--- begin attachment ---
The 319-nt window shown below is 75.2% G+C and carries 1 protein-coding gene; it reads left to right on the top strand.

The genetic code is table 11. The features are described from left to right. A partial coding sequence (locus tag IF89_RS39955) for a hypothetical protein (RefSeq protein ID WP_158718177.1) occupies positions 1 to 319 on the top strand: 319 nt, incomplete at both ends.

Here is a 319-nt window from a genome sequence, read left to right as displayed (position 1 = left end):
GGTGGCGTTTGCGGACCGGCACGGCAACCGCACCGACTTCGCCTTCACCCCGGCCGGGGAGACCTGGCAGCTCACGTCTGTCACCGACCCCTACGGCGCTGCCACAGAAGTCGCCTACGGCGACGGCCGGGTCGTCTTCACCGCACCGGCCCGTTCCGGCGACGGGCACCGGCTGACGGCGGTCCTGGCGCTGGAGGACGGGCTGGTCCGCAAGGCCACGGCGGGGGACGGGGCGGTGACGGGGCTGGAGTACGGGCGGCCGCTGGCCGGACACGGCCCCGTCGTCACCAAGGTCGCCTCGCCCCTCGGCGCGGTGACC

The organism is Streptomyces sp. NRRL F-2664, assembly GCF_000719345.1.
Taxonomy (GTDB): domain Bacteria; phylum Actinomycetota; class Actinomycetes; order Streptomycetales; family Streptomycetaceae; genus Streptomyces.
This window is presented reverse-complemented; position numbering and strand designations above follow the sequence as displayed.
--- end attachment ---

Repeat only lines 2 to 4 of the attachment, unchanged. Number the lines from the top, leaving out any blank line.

The genetic code is table 11. The features are described from left to right. A partial coding sequence (locus tag IF89_RS39955) for a hypothetical protein (RefSeq protein ID WP_158718177.1) occupies positions 1 to 319 on the top strand: 319 nt, incomplete at both ends.

Here is a 319-nt window from a genome sequence, read left to right as displayed (position 1 = left end):
GGTGGCGTTTGCGGACCGGCACGGCAACCGCACCGACTTCGCCTTCACCCCGGCCGGGGAGACCTGGCAGCTCACGTCTGTCACCGACCCCTACGGCGCTGCCACAGAAGTCGCCTACGGCGACGGCCGGGTCGTCTTCACCGCACCGGCCCGTTCCGGCGACGGGCACCGGCTGACGGCGGTCCTGGCGCTGGAGGACGGGCTGGTCCGCAAGGCCACGGCGGGGGACGGGGCGGTGACGGGGCTGGAGTACGGGCGGCCGCTGGCCGGACACGGCCCCGTCGTCACCAAGGTCGCCTCGCCCCTCGGCGCGGTGACC